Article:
By Athena Farrokhzad

Translated by Jen Hayashida

from Issue 23


My father said: To those who have more will be given
and from those who lack even more will be taken
My mother said: Take some more milk before it turns







My mother said: Wouldn’t it be strange to feel
a single night like this one
my language in your mouth



My father said: One spoonful for the executioners
one spoonful for the emancipators
one spoonful for the hungry masses
And one spoonful for me








My mother handed the glass to her mother and said: now we are even
Here is the milk back




My grandmother said: Your mother descends from the rising sun
She was named after the bud of a flower since she was born in spring
Your mother named you after a warrior to prepare you for winter





My grandmother said: During spring in Marghacho mint grew along the streams
Does the poem you are writing reveal any of this
My grandmother said: You snot-nosed little mutt
Come here and I’ll take your measurements and knit you a wool sweater







My mother said: If we meet again we will pretend we did not know each other
when you were hungry and it was I who carried the milk







My brother said: Black milk of dawn, we drink you at night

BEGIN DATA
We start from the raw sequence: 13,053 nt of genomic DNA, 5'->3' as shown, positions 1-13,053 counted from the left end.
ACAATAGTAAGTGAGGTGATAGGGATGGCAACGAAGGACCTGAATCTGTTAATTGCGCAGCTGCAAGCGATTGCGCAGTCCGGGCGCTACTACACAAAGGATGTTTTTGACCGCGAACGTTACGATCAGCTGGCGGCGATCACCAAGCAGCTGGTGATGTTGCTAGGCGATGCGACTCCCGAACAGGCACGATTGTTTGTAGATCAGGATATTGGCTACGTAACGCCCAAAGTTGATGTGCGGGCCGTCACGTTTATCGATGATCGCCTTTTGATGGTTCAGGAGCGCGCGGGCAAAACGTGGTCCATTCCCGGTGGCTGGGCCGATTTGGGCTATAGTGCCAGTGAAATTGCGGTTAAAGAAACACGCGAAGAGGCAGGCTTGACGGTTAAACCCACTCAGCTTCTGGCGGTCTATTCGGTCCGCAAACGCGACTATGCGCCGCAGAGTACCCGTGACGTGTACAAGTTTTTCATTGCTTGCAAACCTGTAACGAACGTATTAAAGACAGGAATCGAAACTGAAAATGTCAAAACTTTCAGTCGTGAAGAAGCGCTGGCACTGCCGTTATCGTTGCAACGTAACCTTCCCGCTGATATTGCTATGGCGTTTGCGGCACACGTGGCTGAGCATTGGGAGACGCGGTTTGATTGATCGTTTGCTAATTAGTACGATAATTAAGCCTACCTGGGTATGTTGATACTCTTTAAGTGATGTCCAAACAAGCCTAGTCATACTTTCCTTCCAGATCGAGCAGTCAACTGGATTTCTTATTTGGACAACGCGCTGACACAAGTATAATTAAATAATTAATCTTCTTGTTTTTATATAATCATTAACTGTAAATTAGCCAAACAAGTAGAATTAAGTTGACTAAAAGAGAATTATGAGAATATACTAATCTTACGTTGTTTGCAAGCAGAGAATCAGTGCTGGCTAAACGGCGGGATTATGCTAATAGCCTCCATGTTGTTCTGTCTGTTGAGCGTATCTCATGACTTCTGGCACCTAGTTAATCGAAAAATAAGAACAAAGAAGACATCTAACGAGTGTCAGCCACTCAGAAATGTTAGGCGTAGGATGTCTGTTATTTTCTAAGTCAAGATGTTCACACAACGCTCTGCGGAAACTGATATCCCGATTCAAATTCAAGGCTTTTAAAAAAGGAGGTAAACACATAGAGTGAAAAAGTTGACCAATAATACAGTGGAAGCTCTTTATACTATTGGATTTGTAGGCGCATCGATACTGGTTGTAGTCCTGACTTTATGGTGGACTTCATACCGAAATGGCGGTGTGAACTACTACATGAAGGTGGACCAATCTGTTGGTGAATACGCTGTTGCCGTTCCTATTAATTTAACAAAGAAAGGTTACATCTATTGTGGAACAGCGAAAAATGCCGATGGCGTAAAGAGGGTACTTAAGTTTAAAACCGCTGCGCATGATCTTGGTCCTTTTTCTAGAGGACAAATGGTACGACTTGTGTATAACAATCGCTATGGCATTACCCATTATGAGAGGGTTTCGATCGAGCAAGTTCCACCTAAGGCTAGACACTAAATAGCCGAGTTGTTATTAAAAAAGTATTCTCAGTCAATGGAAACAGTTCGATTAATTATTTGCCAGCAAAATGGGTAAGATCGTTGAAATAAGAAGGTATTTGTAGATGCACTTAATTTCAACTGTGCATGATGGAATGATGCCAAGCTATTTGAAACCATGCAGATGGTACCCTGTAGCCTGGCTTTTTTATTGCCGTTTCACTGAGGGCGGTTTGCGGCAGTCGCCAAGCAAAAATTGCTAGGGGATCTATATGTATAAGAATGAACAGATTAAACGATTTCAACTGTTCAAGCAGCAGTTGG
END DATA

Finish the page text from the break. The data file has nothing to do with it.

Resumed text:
My brother said: The past is an assault never to be completed








My mother said: Write like this
For my opportunities my mother sacrificed everything
I must be worthy of her
everything I write will be true



My grandmother said: Write like this
Mothers and languages resemble each other
in that they incessantly lie about everything






My mother said: All families have their stories
but for them to emerge demands someone
with a particular will to disfigure



My mother said: You distort the injury with your unfortunate lie
There is a muteness that cannot be translated







My brother said: There is always something imperfect that remains inescapable
There is always something incomplete missing


Athena Farrokhzad is a poet, literary critic, translator, playwright, and teacher of creative writing at Biskops Arnö Författarskola. White Blight (Albert Bonniers Förlag, 2013) is her first volume of poetry, and it is being translated into a number of different languages, including Danish, Norwegian, Romanian, Spanish, Arabic, as well as staged as a play at the Swedish Radio and Unga Klara Theatres in Stockholm.

Jennifer Hayashida is the recipient of awards from, among others, the Lower Manhattan Cultural Council, the New York Foundation for the Arts, PEN, the Witter Bynner Poetry Foundation, the Jerome Foundation, and the MacDowell Colony. Recent translation projects include Ida Börjel’s Miximum Ca’Canny The Sabotage Manuals (Commune Editions, 2014) and Karl Larsson’s Form/Force (Black Square Editions, 2015); previous work includes Fredrik Nyberg’s A Different Practice (Ugly Duckling Presse, 2007), and Eva Sjödin’s Inner China (Litmus Press, 2005).

Original text: Athena Farrokhzad, White Blight. Brooklyn, NY: Argos Books, 2015.

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